Finishing a 100-mile race alone is a remarkable feat that very few people on earth accomplish. Racing 100-mile adds another variable (to the already long list) for things to go awry. One of the things I’m proudest about over the years is my ability to race 100-mile events at a high level, finishing consistently, and not incurring any major injuries. Of course I have been injured, and have had to drop out of some races over the past decade, but for the most part I feel that I’ve learned from mistakes and prevailed. So much of performing well is showing up to the start line healthy, fit (physically, mentally, emotionally, spiritually), prepared and rested. After recently completing my 10th 100-mile race I decided I’d like to share details on some of the ways I’ve been able to successfully complete these arduous ultra marathons, year after year.
1. Stress and rest
This is a basic principle in training. I feel that too many opt for the ‘more is better’ mentality. Progressing systematically and gradually is what’s important. I’m also a believer in higher volume training for blocks of time but that dropping back to recover, both physically and mentally, is also paramount.
2. Not ‘over-racing’
I’m a fan of the race environment but it’s easy to get obsessive and sign up for too many races. Do this and you risk turning in sub-par performances at many of them -leaving you feeling flat for the focus races. I tend to choose a few focus races per year and then add in some shorter races as part of my training. What that usually means is I don’t taper too much for the training races and my expectations are not too high. This sometimes turns out to be a blessing in disguise and I’ve had many great races because of this. I also like to break up my year with a nice mixture of adventure runs and races, such as circumnavigating volcanoes here in the PNW or attempting some Fastest Know Times (FKT’s).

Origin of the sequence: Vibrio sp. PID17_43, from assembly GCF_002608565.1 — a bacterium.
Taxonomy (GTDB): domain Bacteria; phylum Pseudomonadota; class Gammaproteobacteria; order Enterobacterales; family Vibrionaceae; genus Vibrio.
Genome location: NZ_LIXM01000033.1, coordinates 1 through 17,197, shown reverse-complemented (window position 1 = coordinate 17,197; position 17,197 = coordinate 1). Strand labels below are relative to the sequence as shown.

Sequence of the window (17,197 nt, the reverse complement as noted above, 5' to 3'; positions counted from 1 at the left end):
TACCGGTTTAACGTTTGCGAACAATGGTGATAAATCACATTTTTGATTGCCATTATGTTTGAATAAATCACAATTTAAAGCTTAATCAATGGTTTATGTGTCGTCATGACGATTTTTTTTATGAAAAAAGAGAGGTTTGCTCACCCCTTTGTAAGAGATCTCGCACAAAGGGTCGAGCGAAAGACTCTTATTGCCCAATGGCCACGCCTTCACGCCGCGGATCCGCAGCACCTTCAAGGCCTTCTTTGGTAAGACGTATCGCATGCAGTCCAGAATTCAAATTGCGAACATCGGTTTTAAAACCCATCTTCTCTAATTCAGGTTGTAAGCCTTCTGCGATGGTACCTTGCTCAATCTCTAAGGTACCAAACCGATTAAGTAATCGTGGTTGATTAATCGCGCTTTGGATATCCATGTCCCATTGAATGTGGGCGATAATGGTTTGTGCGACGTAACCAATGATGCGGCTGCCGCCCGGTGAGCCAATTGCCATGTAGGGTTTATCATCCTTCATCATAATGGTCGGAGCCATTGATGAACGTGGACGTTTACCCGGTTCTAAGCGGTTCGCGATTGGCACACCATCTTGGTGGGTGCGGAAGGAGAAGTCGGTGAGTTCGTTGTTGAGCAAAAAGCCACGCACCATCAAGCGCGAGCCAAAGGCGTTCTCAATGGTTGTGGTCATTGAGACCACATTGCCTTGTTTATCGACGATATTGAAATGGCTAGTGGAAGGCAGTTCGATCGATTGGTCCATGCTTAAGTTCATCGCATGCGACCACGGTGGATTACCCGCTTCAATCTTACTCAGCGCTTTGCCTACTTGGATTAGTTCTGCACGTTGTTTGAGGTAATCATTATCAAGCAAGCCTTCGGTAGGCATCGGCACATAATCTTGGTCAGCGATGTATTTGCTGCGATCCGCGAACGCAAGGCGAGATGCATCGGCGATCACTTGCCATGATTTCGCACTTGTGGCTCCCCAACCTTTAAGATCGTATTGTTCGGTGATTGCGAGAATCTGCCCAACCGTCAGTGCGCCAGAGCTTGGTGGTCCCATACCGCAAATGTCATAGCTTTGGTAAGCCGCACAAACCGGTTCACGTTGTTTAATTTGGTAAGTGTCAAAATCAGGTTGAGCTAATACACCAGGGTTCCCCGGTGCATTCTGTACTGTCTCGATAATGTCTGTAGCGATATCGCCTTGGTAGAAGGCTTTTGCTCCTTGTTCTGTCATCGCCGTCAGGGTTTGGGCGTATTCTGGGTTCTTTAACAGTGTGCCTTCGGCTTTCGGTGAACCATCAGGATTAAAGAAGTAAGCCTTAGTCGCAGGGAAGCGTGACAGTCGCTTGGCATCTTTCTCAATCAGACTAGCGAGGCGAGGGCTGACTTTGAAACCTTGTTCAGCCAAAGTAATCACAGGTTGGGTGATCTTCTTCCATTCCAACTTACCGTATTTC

3. Get your game face on
You can do all the physical training until your blue in the face, but if you don’t have the mental game dialled and emotional stability than you probably won’t perform as well. I tend to do a lot of mental training. This includes visualization, sensory deprivation ‘floating’ and meditation. I also tend to have a very positive (and grateful) mindset during the actual race; telling myself some pre-set mantras over and over again.
4. Planning and scheduling an off-season
Planning an off-season sometimes just as important as scheduling a race. I’ve found that if I don’t plan a rest month, I’m forced into it via injury or low returns on my training. Typically I take one full month (or very close to it) with zero running. The first two weeks I do absolutely nothing! I don’t even commute on my bicycle and, as ridiculous as it may sound, I don’t walk around that much either. The second two weeks of that month I start incorporating some non-impact exercise and strength training, which my body responds really well too. During this month off I’m scheming future adventures and races, while reigniting the fires. This source of inspiration is very important to me.
5. Sleep and nutrition
This may seem obvious but anyone performing at a high level will know that these two areas make a world of difference. You recover the most when you sleep, so if you’re getting sub-par rest you’re more apt to get injured during training. Most ultra runners eat like crap during the actual event (myself included), so during training is a perfect opportunity to prioritize nutrition. There are many ways to optimize your diet. I’ve found that eating ‘real food’ (whole foods, not processed) with lots of fruits and vegetables helps me rebuild and recover quickly.